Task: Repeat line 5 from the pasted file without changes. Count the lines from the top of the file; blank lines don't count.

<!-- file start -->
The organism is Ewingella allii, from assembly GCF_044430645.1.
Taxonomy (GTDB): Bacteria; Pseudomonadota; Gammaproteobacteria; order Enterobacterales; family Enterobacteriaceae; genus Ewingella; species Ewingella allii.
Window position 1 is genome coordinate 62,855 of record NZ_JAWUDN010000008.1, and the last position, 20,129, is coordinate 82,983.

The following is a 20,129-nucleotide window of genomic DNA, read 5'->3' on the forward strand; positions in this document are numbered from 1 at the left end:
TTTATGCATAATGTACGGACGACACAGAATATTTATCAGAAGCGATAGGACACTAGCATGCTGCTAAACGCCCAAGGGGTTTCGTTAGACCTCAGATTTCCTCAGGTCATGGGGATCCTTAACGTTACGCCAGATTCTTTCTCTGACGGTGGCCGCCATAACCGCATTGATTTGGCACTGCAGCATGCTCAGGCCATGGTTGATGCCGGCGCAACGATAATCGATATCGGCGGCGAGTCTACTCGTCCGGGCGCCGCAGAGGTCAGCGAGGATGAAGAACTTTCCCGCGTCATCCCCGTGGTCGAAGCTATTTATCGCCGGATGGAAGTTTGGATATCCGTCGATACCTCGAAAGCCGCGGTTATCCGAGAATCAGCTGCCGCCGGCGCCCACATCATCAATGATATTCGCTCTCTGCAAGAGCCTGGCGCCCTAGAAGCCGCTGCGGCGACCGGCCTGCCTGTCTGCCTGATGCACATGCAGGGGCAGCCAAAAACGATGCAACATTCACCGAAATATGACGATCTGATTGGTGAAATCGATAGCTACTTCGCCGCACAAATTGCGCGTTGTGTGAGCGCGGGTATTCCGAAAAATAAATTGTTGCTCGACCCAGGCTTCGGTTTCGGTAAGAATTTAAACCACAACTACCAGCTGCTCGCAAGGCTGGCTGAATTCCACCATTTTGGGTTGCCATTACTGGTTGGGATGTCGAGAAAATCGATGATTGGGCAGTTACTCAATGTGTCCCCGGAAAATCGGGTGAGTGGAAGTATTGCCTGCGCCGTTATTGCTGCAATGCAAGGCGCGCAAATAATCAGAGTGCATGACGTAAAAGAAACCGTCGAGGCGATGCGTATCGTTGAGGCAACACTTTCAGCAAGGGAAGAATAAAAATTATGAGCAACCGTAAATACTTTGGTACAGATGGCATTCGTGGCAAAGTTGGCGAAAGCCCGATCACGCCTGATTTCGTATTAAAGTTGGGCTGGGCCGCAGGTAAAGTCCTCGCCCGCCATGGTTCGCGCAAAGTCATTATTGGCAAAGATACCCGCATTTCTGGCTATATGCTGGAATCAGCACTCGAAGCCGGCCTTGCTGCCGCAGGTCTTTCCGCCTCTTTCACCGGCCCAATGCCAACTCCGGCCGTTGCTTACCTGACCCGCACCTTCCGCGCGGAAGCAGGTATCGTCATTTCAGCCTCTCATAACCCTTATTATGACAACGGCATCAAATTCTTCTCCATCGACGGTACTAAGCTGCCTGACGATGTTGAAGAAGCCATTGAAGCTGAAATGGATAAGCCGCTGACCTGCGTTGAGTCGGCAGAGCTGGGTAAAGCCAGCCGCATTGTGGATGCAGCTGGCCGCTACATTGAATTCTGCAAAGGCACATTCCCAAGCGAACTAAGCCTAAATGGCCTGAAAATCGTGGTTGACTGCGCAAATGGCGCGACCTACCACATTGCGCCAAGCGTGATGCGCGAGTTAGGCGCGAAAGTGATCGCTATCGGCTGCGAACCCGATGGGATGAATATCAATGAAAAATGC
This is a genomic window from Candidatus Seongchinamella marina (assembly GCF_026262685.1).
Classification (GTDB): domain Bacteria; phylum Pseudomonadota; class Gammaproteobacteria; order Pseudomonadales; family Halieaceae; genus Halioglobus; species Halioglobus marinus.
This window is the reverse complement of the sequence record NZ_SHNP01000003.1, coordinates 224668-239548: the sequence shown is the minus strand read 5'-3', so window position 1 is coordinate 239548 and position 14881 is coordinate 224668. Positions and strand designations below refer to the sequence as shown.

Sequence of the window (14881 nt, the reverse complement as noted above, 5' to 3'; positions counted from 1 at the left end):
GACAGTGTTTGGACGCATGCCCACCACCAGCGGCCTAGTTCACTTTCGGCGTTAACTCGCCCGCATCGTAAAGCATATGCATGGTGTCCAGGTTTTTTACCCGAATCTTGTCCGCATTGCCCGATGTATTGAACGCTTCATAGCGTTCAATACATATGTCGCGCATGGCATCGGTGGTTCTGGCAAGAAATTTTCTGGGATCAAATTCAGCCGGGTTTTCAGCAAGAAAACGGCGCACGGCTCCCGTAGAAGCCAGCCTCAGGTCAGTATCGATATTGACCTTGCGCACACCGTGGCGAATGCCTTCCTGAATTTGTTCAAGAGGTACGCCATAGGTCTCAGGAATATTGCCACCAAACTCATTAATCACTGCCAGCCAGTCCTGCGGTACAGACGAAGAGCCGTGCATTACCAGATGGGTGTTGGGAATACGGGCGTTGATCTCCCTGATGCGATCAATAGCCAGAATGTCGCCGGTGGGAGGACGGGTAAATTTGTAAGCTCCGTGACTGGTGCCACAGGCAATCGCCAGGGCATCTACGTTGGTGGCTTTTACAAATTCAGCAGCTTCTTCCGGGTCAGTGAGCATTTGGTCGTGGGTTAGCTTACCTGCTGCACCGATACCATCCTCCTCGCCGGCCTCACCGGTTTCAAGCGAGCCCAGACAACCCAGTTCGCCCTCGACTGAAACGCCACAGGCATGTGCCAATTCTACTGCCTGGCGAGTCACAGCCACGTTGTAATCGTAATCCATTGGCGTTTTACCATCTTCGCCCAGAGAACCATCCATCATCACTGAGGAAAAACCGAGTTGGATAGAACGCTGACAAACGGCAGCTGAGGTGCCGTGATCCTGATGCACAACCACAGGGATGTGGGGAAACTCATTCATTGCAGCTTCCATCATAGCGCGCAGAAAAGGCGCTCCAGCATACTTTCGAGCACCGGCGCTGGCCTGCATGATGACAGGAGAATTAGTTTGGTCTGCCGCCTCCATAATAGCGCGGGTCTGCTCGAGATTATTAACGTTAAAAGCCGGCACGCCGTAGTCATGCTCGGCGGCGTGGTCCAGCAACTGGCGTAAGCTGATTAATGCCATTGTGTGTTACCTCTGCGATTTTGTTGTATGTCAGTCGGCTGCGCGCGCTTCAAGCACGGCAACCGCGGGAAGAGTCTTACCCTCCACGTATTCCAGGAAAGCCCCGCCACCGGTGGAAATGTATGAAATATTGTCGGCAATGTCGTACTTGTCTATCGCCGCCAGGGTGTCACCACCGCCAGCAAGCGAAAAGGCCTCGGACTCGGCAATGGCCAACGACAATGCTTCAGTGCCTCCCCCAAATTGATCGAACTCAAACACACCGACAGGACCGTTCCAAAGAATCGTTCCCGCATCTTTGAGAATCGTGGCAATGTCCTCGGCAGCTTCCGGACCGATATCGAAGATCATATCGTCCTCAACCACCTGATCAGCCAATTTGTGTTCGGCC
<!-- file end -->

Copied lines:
TTTATGCATAATGTACGGACGACACAGAATATTTATCAGAAGCGATAGGACACTAGCATGCTGCTAAACGCCCAAGGGGTTTCGTTAGACCTCAGATTTCCTCAGGTCATGGGGATCCTTAACGTTACGCCAGATTCTTTCTCTGACGGTGGCCGCCATAACCGCATTGATTTGGCACTGCAGCATGCTCAGGCCATGGTTGATGCCGGCGCAACGATAATCGATATCGGCGGCGAGTCTACTCGTCCGGGCGCCGCAGAGGTCAGCGAGGATGAAGAACTTTCCCGCGTCATCCCCGTGGTCGAAGCTATTTATCGCCGGATGGAAGTTTGGATATCCGTCGATACCTCGAAAGCCGCGGTTATCCGAGAATCAGCTGCCGCCGGCGCCCACATCATCAATGATATTCGCTCTCTGCAAGAGCCTGGCGCCCTAGAAGCCGCTGCGGCGACCGGCCTGCCTGTCTGCCTGATGCACATGCAGGGGCAGCCAAAAACGATGCAACATTCACCGAAATATGACGATCTGATTGGTGAAATCGATAGCTACTTCGCCGCACAAATTGCGCGTTGTGTGAGCGCGGGTATTCCGAAAAATAAATTGTTGCTCGACCCAGGCTTCGGTTTCGGTAAGAATTTAAACCACAACTACCAGCTGCTCGCAAGGCTGGCTGAATTCCACCATTTTGGGTTGCCATTACTGGTTGGGATGTCGAGAAAATCGATGATTGGGCAGTTACTCAATGTGTCCCCGGAAAATCGGGTGAGTGGAAGTATTGCCTGCGCCGTTATTGCTGCAATGCAAGGCGCGCAAATAATCAGAGTGCATGACGTAAAAGAAACCGTCGAGGCGATGCGTATCGTTGAGGCAACACTTTCAGCAAGGGAAGAATAAAAATTATGAGCAACCGTAAATACTTTGGTACAGATGGCATTCGTGGCAAAGTTGGCGAAAGCCCGATCACGCCTGATTTCGTATTAAAGTTGGGCTGGGCCGCAGGTAAAGTCCTCGCCCGCCATGGTTCGCGCAAAGTCATTATTGGCAAAGATACCCGCATTTCTGGCTATATGCTGGAATCAGCACTCGAAGCCGGCCTTGCTGCCGCAGGTCTTTCCGCCTCTTTCACCGGCCCAATGCCAACTCCGGCCGTTGCTTACCTGACCCGCACCTTCCGCGCGGAAGCAGGTATCGTCATTTCAGCCTCTCATAACCCTTATTATGACAACGGCATCAAATTCTTCTCCATCGACGGTACTAAGCTGCCTGACGATGTTGAAGAAGCCATTGAAGCTGAAATGGATAAGCCGCTGACCTGCGTTGAGTCGGCAGAGCTGGGTAAAGCCAGCCGCATTGTGGATGCAGCTGGCCGCTACATTGAATTCTGCAAAGGCACATTCCCAAGCGAACTAAGCCTAAATGGCCTGAAAATCGTGGTTGACTGCGCAAATGGCGCGACCTACCACATTGCGCCAAGCGTGATGCGCGAGTTAGGCGCGAAAGTGATCGCTATCGGCTGCGAACCCGATGGGATGAATATCAATGAAAAATGC